Read our in-depth blog post about the significant advantages of Volunteer Time Off (VTO) as a Corporate Social Responsibility tool and how it helps both workers and employers.
June marks Pride Month across the world, honoring the LGBTQ (Lesbian, Gay, Bisexual, Transgender, and Queer) community. The Stonewall Uprising, which lasted six days in Manhattan in June 1969 as the police collided with LGBTQ activists, was a defining moment in queer history.
The LGBTQ abbreviation has now been expanded to LGBTQIA+, with the extra letters representing intersex and asexuality. There are numerous variants to these letters but, To celebrate Pride, you don't have to fit into any of these categories. Even if you identify as straight or aren't sure how you identify, pride can and should be honored by all.
Diversity and inclusion are distinct notions that are related but not synonymous. Diversity refers to a corporation's makeup or representation. Inclusion refers to how well different groups of people's contributions, presence, and perspectives are appreciated and incorporated into an environment. A diverse and inclusive workplace is one in which everyone feels equally included and supported in all aspects of the workplace, irrespective of who they are or what they do for the company.
It is no secret that when someone is given due respect and credit regardless of how they identify in terms of sex, gender, race, age, physical ability, religious background, or sexual orientation, they tend to perform better.
Companies receive the benefits of creativity and innovation, a strong business culture, enhanced employee performance, and more when they welcome and value workers from all backgrounds into an inclusive workplace. The next step in successfully supporting a diverse workforce is to create an inclusive atmosphere that welcomes and incorporates each individual.
In a three-year period, according to Deloitte, inclusive workplaces are 6X as likely to be innovative and have 2.3X the cash flow per employee as non-inclusive workplaces. Let’s discuss ways in which you can make your workplace more D&I-friendly.
Your leadership team is your most powerful ally when it comes to developing and promoting an inclusive and diverse workplace.
Educate your firm's executives on the value of diversity and inclusion. by Offering diversity and inclusion (D&I) training. This entails creating a secure space for your executives to get all the uncomfortable or awkward questions out of the way before launching company-wide diversity efforts. Once leadership is at ease and on board, they'll be crucial assets in setting a genuine, inclusive tone for everyone.
Modifying your company's core values on a regular basis, especially during times of big change or during dedicated times such as pride month. If your core values don't already include policies for an inclusive culture, get leadership approval to change them and create a forum for D&I policies.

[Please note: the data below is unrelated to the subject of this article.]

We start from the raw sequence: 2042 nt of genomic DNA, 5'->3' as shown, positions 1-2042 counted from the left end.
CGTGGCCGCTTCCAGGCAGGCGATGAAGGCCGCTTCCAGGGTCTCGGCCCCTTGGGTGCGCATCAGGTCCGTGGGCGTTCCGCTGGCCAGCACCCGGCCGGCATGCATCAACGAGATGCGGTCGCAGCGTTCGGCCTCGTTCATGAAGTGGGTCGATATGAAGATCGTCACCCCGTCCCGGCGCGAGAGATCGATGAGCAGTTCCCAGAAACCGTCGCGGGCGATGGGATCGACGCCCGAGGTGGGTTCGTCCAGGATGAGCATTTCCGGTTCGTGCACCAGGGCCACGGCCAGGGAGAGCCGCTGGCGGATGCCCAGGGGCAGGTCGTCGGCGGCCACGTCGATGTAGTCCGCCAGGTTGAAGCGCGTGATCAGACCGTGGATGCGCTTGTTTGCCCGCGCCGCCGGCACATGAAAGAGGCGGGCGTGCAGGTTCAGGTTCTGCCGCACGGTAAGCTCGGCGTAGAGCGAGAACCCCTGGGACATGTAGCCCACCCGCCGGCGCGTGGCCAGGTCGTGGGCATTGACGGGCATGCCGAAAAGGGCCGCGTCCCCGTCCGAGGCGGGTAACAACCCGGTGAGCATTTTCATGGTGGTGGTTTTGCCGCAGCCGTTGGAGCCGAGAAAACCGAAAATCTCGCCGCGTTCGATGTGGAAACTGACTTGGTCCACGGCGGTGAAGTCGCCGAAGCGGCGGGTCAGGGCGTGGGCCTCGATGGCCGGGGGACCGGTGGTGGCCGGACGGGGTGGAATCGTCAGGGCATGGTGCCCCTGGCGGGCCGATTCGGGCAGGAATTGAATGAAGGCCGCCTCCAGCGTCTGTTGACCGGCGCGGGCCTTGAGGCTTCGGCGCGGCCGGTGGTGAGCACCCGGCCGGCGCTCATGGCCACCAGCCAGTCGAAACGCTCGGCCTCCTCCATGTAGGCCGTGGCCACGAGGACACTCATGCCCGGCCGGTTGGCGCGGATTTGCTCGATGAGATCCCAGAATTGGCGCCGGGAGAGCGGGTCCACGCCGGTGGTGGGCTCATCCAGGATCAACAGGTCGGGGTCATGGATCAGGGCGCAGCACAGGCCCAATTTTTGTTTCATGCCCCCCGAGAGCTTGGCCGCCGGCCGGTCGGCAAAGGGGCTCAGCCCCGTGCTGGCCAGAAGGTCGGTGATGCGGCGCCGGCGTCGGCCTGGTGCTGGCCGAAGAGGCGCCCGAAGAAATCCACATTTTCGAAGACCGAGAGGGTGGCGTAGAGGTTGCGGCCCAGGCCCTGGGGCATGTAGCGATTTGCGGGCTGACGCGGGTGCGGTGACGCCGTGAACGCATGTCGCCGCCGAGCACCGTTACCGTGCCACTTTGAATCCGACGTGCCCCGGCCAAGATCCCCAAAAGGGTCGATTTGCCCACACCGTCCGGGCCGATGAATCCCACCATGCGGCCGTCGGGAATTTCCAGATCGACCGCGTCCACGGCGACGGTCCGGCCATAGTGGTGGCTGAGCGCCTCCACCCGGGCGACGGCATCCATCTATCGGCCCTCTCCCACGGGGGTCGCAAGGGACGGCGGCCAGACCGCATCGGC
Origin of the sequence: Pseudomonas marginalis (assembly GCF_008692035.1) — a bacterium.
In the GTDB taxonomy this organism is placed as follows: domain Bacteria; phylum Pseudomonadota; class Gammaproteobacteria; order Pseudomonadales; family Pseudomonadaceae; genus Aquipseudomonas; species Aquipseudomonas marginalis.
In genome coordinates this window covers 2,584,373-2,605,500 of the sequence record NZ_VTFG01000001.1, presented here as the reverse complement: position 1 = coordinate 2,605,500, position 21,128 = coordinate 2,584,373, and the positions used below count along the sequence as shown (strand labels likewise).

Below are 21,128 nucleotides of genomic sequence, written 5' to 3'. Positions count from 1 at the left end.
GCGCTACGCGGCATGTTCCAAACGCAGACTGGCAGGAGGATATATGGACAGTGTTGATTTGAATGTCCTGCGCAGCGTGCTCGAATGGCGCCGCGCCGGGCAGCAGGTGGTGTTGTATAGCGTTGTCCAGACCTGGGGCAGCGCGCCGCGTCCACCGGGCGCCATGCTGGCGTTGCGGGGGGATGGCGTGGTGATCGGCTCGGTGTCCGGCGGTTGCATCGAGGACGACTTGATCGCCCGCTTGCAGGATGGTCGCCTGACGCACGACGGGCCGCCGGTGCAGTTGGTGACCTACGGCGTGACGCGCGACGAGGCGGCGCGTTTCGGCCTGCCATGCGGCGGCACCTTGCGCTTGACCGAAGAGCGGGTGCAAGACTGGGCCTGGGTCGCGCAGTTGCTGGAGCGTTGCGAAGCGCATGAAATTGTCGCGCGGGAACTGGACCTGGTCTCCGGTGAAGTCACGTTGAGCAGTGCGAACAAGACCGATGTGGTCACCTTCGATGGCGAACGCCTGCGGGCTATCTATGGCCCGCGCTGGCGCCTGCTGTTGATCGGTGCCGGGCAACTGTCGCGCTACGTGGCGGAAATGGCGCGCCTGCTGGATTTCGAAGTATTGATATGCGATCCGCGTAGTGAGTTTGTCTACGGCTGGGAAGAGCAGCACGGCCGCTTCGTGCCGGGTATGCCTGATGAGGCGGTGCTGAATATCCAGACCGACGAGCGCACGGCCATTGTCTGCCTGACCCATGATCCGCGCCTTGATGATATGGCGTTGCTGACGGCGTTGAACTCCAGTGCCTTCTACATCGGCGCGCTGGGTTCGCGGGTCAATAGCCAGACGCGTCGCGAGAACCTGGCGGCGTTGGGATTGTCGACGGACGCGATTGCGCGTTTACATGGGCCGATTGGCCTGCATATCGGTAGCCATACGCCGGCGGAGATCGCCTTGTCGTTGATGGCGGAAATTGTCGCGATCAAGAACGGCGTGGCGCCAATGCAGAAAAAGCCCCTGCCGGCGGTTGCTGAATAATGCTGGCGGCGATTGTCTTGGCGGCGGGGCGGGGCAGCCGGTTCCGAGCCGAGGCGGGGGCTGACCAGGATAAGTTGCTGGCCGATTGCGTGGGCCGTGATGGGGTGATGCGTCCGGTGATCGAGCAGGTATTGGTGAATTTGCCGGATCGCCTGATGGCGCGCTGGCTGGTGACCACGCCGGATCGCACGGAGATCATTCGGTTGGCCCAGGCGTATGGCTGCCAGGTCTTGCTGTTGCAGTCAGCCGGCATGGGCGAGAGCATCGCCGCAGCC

Seeking input from your employees to create policies that work best for them will help them relate to the policy better and trust that the company has their best interests at heart. Setting up a D&I task force can be of great help here. Make sure the task force is diverse, with people representing not only different social groups, but also different office locations in case you operate from different locations. However, be respectful in your approach to recruiting members
Model inclusive language in all professional communications. Learn and use the preferred pronouns for your company's employees, and refer to someone's spouse as "spouse" or "partner" rather than the gendered "husband" or "wife" (especially if you don't know their gender). Non-married couples can also benefit from the term “Partner”. You may also encourage employees to add their preferred pronouns in their Slack descriptions and their email signatures.
By providing gender-neutral restrooms, many businesses have already done a fantastic job of encouraging non-binary and genderqueer inclusivity. Consider the need for privacy and safe spaces at work, such as lactation facilities for new moms, prayer or meditation spaces, and quiet workstations for workers who may be distracted or overstimulated by open floor plans, if your company hasn't already done so.
This also applies to the far reaches of the universe. Create digital safe "spaces" by asking employees to set out time on the calendar for prayer and other personal needs. Make digital culture events optional to honor introverts. Make sure your office, especially common spaces like the kitchen and restrooms, is wheelchair accessible to welcome all employees and guests.
The sky's the limit when it comes to designing work events and projects that promote diversity. So throw a Pride Month mixer, show a documentary over lunch, or invite guest speakers to speak on a variety of themes.
Additionally, ensure that your organization's actions encourage and support diversity. Who do you plan on inviting to public events? During volunteer days and fundraisers, which charity causes does your firm support? As you actively celebrate your inclusive workplace culture, all of these are excellent opportunities to boost team-building and morale.
The world is a hub for impressive talent at every turn and your organization can benefit from them all. By breaking the confines of prejudice and viewing everyone as an asset full of potential, you are already taking steps to create a mindful and respectful workspace for everyone working there. These pointers will help your employees feel included and help you retain talent from under-represented groups.
Chezuba has partnered with nonprofit organizations from around the world that support the pride flag and work for those who are discriminated against and left voiceless for being different. To give your employees a chance to volunteer for nonprofits that work for such noble causes, book a free demo with us!